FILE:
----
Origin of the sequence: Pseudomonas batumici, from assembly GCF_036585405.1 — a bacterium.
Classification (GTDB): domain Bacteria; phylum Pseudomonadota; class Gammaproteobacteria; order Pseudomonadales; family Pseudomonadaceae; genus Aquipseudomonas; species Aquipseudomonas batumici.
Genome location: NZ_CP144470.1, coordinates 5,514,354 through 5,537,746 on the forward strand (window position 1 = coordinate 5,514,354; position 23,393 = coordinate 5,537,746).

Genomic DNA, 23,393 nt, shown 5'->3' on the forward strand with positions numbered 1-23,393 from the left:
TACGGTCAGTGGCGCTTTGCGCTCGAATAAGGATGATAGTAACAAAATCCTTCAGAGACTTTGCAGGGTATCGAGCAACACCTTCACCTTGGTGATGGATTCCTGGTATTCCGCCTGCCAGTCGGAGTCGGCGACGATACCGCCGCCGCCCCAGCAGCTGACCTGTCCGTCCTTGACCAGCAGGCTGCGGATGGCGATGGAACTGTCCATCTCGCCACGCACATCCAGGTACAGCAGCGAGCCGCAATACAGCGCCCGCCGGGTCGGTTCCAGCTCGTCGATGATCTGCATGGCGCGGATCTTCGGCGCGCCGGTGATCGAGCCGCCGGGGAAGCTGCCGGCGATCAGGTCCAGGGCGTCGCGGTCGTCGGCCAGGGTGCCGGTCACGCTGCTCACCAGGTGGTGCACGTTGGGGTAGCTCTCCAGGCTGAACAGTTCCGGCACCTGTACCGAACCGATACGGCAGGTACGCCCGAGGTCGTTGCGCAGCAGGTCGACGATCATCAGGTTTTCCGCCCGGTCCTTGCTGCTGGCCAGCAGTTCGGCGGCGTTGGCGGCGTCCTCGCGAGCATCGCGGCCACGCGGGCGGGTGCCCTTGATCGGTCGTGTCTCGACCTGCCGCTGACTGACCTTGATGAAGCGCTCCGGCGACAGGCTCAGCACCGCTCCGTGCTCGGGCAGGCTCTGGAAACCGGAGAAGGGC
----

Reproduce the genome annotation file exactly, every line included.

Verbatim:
Origin of the sequence: Pseudomonas batumici, from assembly GCF_036585405.1 — a bacterium.
Classification (GTDB): domain Bacteria; phylum Pseudomonadota; class Gammaproteobacteria; order Pseudomonadales; family Pseudomonadaceae; genus Aquipseudomonas; species Aquipseudomonas batumici.
Genome location: NZ_CP144470.1, coordinates 5,514,354 through 5,537,746 on the forward strand (window position 1 = coordinate 5,514,354; position 23,393 = coordinate 5,537,746).

Genomic DNA, 23,393 nt, shown 5'->3' on the forward strand with positions numbered 1-23,393 from the left:
TACGGTCAGTGGCGCTTTGCGCTCGAATAAGGATGATAGTAACAAAATCCTTCAGAGACTTTGCAGGGTATCGAGCAACACCTTCACCTTGGTGATGGATTCCTGGTATTCCGCCTGCCAGTCGGAGTCGGCGACGATACCGCCGCCGCCCCAGCAGCTGACCTGTCCGTCCTTGACCAGCAGGCTGCGGATGGCGATGGAACTGTCCATCTCGCCACGCACATCCAGGTACAGCAGCGAGCCGCAATACAGCGCCCGCCGGGTCGGTTCCAGCTCGTCGATGATCTGCATGGCGCGGATCTTCGGCGCGCCGGTGATCGAGCCGCCGGGGAAGCTGCCGGCGATCAGGTCCAGGGCGTCGCGGTCGTCGGCCAGGGTGCCGGTCACGCTGCTCACCAGGTGGTGCACGTTGGGGTAGCTCTCCAGGCTGAACAGTTCCGGCACCTGTACCGAACCGATACGGCAGGTACGCCCGAGGTCGTTGCGCAGCAGGTCGACGATCATCAGGTTTTCCGCCCGGTCCTTGCTGCTGGCCAGCAGTTCGGCGGCGTTGGCGGCGTCCTCGCGAGCATCGCGGCCACGCGGGCGGGTGCCCTTGATCGGTCGTGTCTCGACCTGCCGCTGACTGACCTTGATGAAGCGCTCCGGCGACAGGCTCAGCACCGCTCCGTGCTCGGGCAGGCTCTGGAAACCGGAGAAGGGC